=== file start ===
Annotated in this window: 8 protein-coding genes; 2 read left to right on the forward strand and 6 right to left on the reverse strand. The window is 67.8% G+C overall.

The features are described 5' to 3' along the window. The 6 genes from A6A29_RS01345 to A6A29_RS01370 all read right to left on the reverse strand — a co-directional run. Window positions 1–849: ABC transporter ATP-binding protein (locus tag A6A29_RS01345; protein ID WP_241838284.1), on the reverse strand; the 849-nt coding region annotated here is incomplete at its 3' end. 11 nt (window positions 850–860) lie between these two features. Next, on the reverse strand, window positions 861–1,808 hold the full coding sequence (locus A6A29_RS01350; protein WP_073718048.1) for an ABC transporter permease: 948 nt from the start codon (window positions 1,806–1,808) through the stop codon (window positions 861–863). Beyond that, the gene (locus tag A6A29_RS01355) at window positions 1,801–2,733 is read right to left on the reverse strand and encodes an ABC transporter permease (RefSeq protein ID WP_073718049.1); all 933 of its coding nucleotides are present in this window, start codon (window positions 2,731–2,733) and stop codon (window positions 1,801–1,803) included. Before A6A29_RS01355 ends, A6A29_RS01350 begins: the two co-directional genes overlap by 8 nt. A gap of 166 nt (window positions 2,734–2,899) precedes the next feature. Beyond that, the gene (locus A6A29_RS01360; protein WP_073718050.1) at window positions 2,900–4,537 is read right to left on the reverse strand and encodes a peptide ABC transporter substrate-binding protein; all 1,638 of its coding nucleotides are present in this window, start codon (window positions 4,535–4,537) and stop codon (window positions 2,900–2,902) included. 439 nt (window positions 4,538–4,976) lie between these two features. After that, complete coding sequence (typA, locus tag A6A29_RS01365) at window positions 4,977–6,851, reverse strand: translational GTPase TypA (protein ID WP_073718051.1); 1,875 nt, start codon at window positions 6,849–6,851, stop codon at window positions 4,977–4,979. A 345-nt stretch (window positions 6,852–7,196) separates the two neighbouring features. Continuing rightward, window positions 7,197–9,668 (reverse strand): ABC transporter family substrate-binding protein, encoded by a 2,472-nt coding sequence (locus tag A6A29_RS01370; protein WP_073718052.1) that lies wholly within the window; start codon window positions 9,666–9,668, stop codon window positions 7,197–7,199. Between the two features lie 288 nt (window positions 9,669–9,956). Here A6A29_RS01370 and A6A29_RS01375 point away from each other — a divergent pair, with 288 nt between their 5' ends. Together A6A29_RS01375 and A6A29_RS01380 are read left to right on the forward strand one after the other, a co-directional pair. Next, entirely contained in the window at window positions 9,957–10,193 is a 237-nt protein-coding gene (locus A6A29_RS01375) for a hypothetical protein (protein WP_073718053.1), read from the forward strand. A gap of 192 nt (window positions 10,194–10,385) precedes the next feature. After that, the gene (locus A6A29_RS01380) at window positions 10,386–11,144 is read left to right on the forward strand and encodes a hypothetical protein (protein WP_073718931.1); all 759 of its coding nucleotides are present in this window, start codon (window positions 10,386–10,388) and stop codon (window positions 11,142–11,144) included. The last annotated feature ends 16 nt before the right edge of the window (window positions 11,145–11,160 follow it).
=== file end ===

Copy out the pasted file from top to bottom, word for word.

Annotated in this window: 8 protein-coding genes; 2 read left to right on the forward strand and 6 right to left on the reverse strand. The window is 67.8% G+C overall.

The features are described 5' to 3' along the window. The 6 genes from A6A29_RS01345 to A6A29_RS01370 all read right to left on the reverse strand — a co-directional run. Window positions 1–849: ABC transporter ATP-binding protein (locus tag A6A29_RS01345; protein ID WP_241838284.1), on the reverse strand; the 849-nt coding region annotated here is incomplete at its 3' end. 11 nt (window positions 850–860) lie between these two features. Next, on the reverse strand, window positions 861–1,808 hold the full coding sequence (locus A6A29_RS01350; protein WP_073718048.1) for an ABC transporter permease: 948 nt from the start codon (window positions 1,806–1,808) through the stop codon (window positions 861–863). Beyond that, the gene (locus tag A6A29_RS01355) at window positions 1,801–2,733 is read right to left on the reverse strand and encodes an ABC transporter permease (RefSeq protein ID WP_073718049.1); all 933 of its coding nucleotides are present in this window, start codon (window positions 2,731–2,733) and stop codon (window positions 1,801–1,803) included. Before A6A29_RS01355 ends, A6A29_RS01350 begins: the two co-directional genes overlap by 8 nt. A gap of 166 nt (window positions 2,734–2,899) precedes the next feature. Beyond that, the gene (locus A6A29_RS01360; protein WP_073718050.1) at window positions 2,900–4,537 is read right to left on the reverse strand and encodes a peptide ABC transporter substrate-binding protein; all 1,638 of its coding nucleotides are present in this window, start codon (window positions 4,535–4,537) and stop codon (window positions 2,900–2,902) included. 439 nt (window positions 4,538–4,976) lie between these two features. After that, complete coding sequence (typA, locus tag A6A29_RS01365) at window positions 4,977–6,851, reverse strand: translational GTPase TypA (protein ID WP_073718051.1); 1,875 nt, start codon at window positions 6,849–6,851, stop codon at window positions 4,977–4,979. A 345-nt stretch (window positions 6,852–7,196) separates the two neighbouring features. Continuing rightward, window positions 7,197–9,668 (reverse strand): ABC transporter family substrate-binding protein, encoded by a 2,472-nt coding sequence (locus tag A6A29_RS01370; protein WP_073718052.1) that lies wholly within the window; start codon window positions 9,666–9,668, stop codon window positions 7,197–7,199. Between the two features lie 288 nt (window positions 9,669–9,956). Here A6A29_RS01370 and A6A29_RS01375 point away from each other — a divergent pair, with 288 nt between their 5' ends. Together A6A29_RS01375 and A6A29_RS01380 are read left to right on the forward strand one after the other, a co-directional pair. Next, entirely contained in the window at window positions 9,957–10,193 is a 237-nt protein-coding gene (locus A6A29_RS01375) for a hypothetical protein (protein WP_073718053.1), read from the forward strand. A gap of 192 nt (window positions 10,194–10,385) precedes the next feature. After that, the gene (locus A6A29_RS01380) at window positions 10,386–11,144 is read left to right on the forward strand and encodes a hypothetical protein (protein WP_073718931.1); all 759 of its coding nucleotides are present in this window, start codon (window positions 10,386–10,388) and stop codon (window positions 11,142–11,144) included. The last annotated feature ends 16 nt before the right edge of the window (window positions 11,145–11,160 follow it).